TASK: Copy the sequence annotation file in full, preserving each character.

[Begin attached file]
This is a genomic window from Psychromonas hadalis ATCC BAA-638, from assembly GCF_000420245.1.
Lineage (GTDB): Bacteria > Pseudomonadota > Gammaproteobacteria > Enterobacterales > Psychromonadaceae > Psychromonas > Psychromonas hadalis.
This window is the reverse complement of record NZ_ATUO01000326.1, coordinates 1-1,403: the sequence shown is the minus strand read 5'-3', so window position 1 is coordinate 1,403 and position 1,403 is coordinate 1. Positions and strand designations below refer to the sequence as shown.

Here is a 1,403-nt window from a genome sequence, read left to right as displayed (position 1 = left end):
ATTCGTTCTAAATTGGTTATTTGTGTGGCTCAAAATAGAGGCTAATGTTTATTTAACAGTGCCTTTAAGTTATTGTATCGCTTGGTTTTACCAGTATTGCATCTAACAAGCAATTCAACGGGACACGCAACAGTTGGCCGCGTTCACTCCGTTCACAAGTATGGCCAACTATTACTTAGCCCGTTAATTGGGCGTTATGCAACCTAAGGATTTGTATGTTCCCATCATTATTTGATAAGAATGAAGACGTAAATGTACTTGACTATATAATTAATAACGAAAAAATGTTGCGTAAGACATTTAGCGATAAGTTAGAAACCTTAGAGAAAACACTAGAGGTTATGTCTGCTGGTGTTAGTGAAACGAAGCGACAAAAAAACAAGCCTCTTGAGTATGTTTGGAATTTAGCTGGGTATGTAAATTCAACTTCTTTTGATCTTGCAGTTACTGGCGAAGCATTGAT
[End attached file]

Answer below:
This is a genomic window from Psychromonas hadalis ATCC BAA-638, from assembly GCF_000420245.1.
Lineage (GTDB): Bacteria > Pseudomonadota > Gammaproteobacteria > Enterobacterales > Psychromonadaceae > Psychromonas > Psychromonas hadalis.
This window is the reverse complement of record NZ_ATUO01000326.1, coordinates 1-1,403: the sequence shown is the minus strand read 5'-3', so window position 1 is coordinate 1,403 and position 1,403 is coordinate 1. Positions and strand designations below refer to the sequence as shown.

Here is a 1,403-nt window from a genome sequence, read left to right as displayed (position 1 = left end):
ATTCGTTCTAAATTGGTTATTTGTGTGGCTCAAAATAGAGGCTAATGTTTATTTAACAGTGCCTTTAAGTTATTGTATCGCTTGGTTTTACCAGTATTGCATCTAACAAGCAATTCAACGGGACACGCAACAGTTGGCCGCGTTCACTCCGTTCACAAGTATGGCCAACTATTACTTAGCCCGTTAATTGGGCGTTATGCAACCTAAGGATTTGTATGTTCCCATCATTATTTGATAAGAATGAAGACGTAAATGTACTTGACTATATAATTAATAACGAAAAAATGTTGCGTAAGACATTTAGCGATAAGTTAGAAACCTTAGAGAAAACACTAGAGGTTATGTCTGCTGGTGTTAGTGAAACGAAGCGACAAAAAAACAAGCCTCTTGAGTATGTTTGGAATTTAGCTGGGTATGTAAATTCAACTTCTTTTGATCTTGCAGTTACTGGCGAAGCATTGAT